| Kuala Lumpur, Malaysia | 3 Aug 2017 | Asia Samachar |
By Jasrinder Kaur | MALAYSIA |
On a given day, you would probably bump into Dr Roshnee Kaur in the respiratory department Kuala Lumpur General Hospital (GHKL). You may also spot the same 29-year old medical doctor rolling and combating against others in court.
Meet the proponent of the Brazilian Jiu jitsu (BJJ) martial arts competition.
Dr Roshnee won a gold medal in the ‘Copa Da Malasia’ on 29 July 2017 in Petaling Jaya for the weight category of 48-53kg.
“Besides my passion to serve the community, I enjoy my free time training in a martial art called Brazilian Jiu-jitsu at the Monarchy MMA gym, under the tutelage of Prof Bruno Barbosa, a third degree Black Belt from Brazil. I have been training for the past 2 years, up to three times per week,” she tells Asia Samachar.
Brazilian jiu-jitsu is a martial art and combat sport that teaches a smaller person how to defend himself against a larger adversary by using leverage and proper technique. The Gracie family, the founders of BJJ, modified judo and traditional Japanese jujutsu to create the art. It contains stand-up maneuvers, but it is most famous for its devastating ground-fighting techniques. Gaining superior positioning—so one can apply the style’s numerous chokes, holds, locks and joint manipulations on an opponent—is the key in BJJ.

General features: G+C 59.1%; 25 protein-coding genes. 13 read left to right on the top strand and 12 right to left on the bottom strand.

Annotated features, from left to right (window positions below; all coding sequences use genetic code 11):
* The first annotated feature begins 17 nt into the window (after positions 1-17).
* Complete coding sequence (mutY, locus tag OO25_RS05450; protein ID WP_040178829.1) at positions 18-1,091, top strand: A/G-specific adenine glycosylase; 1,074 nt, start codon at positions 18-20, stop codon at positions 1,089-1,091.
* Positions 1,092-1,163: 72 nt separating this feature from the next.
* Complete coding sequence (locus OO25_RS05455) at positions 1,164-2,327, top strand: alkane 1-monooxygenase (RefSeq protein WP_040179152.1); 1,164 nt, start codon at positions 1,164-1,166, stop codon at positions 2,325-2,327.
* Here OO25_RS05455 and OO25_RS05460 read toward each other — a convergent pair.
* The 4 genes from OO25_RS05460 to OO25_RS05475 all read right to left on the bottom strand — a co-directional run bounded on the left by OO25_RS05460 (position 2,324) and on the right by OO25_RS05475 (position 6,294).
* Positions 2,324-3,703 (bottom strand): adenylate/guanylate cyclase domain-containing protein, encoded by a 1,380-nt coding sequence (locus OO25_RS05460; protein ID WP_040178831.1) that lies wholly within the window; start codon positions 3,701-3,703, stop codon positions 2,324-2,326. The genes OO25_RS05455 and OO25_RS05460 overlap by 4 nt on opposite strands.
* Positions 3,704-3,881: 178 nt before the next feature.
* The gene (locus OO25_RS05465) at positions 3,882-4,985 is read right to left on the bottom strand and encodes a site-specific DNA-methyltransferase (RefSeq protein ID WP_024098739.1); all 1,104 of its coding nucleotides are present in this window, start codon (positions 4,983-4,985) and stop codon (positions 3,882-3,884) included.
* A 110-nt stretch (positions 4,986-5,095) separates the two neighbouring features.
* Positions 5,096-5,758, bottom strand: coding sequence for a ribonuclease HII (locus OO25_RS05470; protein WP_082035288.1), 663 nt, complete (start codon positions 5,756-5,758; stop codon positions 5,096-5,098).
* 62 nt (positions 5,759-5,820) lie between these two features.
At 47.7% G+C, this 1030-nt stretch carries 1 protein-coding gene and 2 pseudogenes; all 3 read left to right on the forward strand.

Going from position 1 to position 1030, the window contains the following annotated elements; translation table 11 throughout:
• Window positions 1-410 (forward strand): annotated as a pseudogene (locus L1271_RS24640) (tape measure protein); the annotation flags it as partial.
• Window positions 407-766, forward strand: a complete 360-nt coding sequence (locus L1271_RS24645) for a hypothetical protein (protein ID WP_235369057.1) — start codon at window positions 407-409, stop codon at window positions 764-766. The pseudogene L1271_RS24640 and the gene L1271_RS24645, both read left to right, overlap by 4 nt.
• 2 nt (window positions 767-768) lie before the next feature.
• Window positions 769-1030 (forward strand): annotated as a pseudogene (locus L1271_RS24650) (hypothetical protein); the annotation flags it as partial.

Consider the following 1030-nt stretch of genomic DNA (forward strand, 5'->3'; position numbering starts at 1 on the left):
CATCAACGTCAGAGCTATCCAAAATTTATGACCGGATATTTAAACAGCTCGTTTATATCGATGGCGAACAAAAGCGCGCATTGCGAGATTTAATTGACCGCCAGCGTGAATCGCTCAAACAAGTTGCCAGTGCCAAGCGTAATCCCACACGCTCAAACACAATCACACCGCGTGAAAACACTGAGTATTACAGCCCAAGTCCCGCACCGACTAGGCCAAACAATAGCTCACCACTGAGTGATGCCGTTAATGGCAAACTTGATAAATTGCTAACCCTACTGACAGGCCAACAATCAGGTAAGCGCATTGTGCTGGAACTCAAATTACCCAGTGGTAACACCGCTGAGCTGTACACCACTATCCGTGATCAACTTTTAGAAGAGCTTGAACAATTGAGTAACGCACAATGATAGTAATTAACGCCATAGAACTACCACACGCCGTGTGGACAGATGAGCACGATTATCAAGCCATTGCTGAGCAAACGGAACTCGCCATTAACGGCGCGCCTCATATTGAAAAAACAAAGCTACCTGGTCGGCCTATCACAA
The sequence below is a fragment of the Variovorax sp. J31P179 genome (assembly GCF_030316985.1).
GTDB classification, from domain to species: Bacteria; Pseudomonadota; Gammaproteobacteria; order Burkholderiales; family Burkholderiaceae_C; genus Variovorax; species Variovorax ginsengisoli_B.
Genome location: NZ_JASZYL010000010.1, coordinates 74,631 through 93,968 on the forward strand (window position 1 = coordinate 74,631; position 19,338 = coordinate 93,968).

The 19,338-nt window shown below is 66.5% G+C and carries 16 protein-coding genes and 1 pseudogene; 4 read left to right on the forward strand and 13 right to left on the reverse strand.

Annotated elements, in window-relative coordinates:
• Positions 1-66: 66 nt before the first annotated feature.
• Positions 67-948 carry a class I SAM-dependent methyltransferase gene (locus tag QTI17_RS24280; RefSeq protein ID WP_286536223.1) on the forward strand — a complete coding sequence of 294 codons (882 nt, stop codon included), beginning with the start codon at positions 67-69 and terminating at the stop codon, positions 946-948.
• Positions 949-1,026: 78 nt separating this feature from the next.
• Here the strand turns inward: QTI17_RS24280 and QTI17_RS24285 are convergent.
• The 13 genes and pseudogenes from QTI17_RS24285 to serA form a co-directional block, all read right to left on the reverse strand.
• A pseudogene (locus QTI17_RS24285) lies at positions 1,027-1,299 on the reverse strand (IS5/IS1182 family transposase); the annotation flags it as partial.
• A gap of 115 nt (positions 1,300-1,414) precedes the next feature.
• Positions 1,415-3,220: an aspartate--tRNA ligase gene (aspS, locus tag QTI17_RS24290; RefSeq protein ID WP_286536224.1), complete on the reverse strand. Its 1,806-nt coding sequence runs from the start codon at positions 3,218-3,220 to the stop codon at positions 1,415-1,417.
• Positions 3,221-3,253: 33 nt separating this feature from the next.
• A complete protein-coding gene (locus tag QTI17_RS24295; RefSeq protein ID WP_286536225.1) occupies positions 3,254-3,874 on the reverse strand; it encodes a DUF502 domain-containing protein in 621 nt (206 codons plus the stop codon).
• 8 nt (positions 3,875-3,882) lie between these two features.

Born in Muar, Johor, Dr Roshnee said she was introduced to the sport by a friend and immediately took interest in it as it is good for self-defense.
“I am a strong believer of women empowerment. Young girls and women need to make self-protection a great priority because we live in a world filled with violence. Take a self-defense seminar, or at the very least watch some videos online to help you act in different threatening situations,” she said.
When asked how she finds time for her passion, she said: “I believe in prioritising what’s important, whether to spend quality time with family, to study on the latest updates in the medical field or training bjj. On top of that, being discipline with your time helps. Striking a balance is never a destination, it’s always a journey.”
On BJJ, she said it is the skill of controlling a resisting opponent in ways that force him to submit.
Due to the fact that control is generally easier on the ground than in a standing position, much of the BJJ technique is centered around the skill of taking an opponent down to the ground and wrestling for dominant control positions from where the opponent can be rendered harmless.
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